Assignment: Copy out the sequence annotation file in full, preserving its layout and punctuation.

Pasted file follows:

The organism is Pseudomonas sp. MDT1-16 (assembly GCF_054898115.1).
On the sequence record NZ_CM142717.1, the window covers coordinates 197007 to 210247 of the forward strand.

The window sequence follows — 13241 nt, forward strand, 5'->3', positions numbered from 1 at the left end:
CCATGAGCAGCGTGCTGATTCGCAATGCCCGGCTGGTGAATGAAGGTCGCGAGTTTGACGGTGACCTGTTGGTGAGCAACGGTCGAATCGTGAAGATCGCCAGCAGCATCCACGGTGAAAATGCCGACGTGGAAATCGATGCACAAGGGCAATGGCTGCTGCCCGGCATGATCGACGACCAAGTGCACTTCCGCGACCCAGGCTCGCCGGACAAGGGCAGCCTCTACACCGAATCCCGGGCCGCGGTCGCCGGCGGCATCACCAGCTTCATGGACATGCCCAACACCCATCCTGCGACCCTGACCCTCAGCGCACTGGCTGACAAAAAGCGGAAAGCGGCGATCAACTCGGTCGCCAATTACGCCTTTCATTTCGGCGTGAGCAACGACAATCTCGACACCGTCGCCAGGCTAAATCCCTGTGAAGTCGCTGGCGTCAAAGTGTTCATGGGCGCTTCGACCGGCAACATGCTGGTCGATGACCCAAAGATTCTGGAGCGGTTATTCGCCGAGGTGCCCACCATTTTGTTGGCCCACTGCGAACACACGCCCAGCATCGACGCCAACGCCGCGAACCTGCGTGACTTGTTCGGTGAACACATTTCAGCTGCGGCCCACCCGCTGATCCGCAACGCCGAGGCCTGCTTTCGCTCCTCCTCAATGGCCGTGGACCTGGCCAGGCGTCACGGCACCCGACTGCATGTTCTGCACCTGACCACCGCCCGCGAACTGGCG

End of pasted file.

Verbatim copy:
The organism is Pseudomonas sp. MDT1-16 (assembly GCF_054898115.1).
On the sequence record NZ_CM142717.1, the window covers coordinates 197007 to 210247 of the forward strand.

The window sequence follows — 13241 nt, forward strand, 5'->3', positions numbered from 1 at the left end:
CCATGAGCAGCGTGCTGATTCGCAATGCCCGGCTGGTGAATGAAGGTCGCGAGTTTGACGGTGACCTGTTGGTGAGCAACGGTCGAATCGTGAAGATCGCCAGCAGCATCCACGGTGAAAATGCCGACGTGGAAATCGATGCACAAGGGCAATGGCTGCTGCCCGGCATGATCGACGACCAAGTGCACTTCCGCGACCCAGGCTCGCCGGACAAGGGCAGCCTCTACACCGAATCCCGGGCCGCGGTCGCCGGCGGCATCACCAGCTTCATGGACATGCCCAACACCCATCCTGCGACCCTGACCCTCAGCGCACTGGCTGACAAAAAGCGGAAAGCGGCGATCAACTCGGTCGCCAATTACGCCTTTCATTTCGGCGTGAGCAACGACAATCTCGACACCGTCGCCAGGCTAAATCCCTGTGAAGTCGCTGGCGTCAAAGTGTTCATGGGCGCTTCGACCGGCAACATGCTGGTCGATGACCCAAAGATTCTGGAGCGGTTATTCGCCGAGGTGCCCACCATTTTGTTGGCCCACTGCGAACACACGCCCAGCATCGACGCCAACGCCGCGAACCTGCGTGACTTGTTCGGTGAACACATTTCAGCTGCGGCCCACCCGCTGATCCGCAACGCCGAGGCCTGCTTTCGCTCCTCCTCAATGGCCGTGGACCTGGCCAGGCGTCACGGCACCCGACTGCATGTTCTGCACCTGACCACCGCCCGCGAACTGGCG